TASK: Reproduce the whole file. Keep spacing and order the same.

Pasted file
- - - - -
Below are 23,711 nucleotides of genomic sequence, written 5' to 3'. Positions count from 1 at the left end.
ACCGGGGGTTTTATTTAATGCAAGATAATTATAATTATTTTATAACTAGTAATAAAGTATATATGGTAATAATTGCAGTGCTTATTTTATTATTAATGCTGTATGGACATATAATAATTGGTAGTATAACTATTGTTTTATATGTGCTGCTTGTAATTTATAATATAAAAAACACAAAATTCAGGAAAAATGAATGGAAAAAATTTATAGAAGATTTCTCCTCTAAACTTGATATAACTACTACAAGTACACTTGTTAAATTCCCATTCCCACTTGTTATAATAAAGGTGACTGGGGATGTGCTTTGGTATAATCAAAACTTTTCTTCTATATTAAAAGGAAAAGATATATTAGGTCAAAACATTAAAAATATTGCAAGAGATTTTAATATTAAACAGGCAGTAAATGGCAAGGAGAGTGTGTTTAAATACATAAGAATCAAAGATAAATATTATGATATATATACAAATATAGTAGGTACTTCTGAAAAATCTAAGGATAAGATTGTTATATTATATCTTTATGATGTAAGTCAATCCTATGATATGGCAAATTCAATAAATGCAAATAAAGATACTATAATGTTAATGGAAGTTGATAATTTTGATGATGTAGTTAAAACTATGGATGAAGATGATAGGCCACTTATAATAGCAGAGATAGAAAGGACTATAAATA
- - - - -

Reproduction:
Below are 23,711 nucleotides of genomic sequence, written 5' to 3'. Positions count from 1 at the left end.
ACCGGGGGTTTTATTTAATGCAAGATAATTATAATTATTTTATAACTAGTAATAAAGTATATATGGTAATAATTGCAGTGCTTATTTTATTATTAATGCTGTATGGACATATAATAATTGGTAGTATAACTATTGTTTTATATGTGCTGCTTGTAATTTATAATATAAAAAACACAAAATTCAGGAAAAATGAATGGAAAAAATTTATAGAAGATTTCTCCTCTAAACTTGATATAACTACTACAAGTACACTTGTTAAATTCCCATTCCCACTTGTTATAATAAAGGTGACTGGGGATGTGCTTTGGTATAATCAAAACTTTTCTTCTATATTAAAAGGAAAAGATATATTAGGTCAAAACATTAAAAATATTGCAAGAGATTTTAATATTAAACAGGCAGTAAATGGCAAGGAGAGTGTGTTTAAATACATAAGAATCAAAGATAAATATTATGATATATATACAAATATAGTAGGTACTTCTGAAAAATCTAAGGATAAGATTGTTATATTATATCTTTATGATGTAAGTCAATCCTATGATATGGCAAATTCAATAAATGCAAATAAAGATACTATAATGTTAATGGAAGTTGATAATTTTGATGATGTAGTTAAAACTATGGATGAAGATGATAGGCCACTTATAATAGCAGAGATAGAAAGGACTATAAATA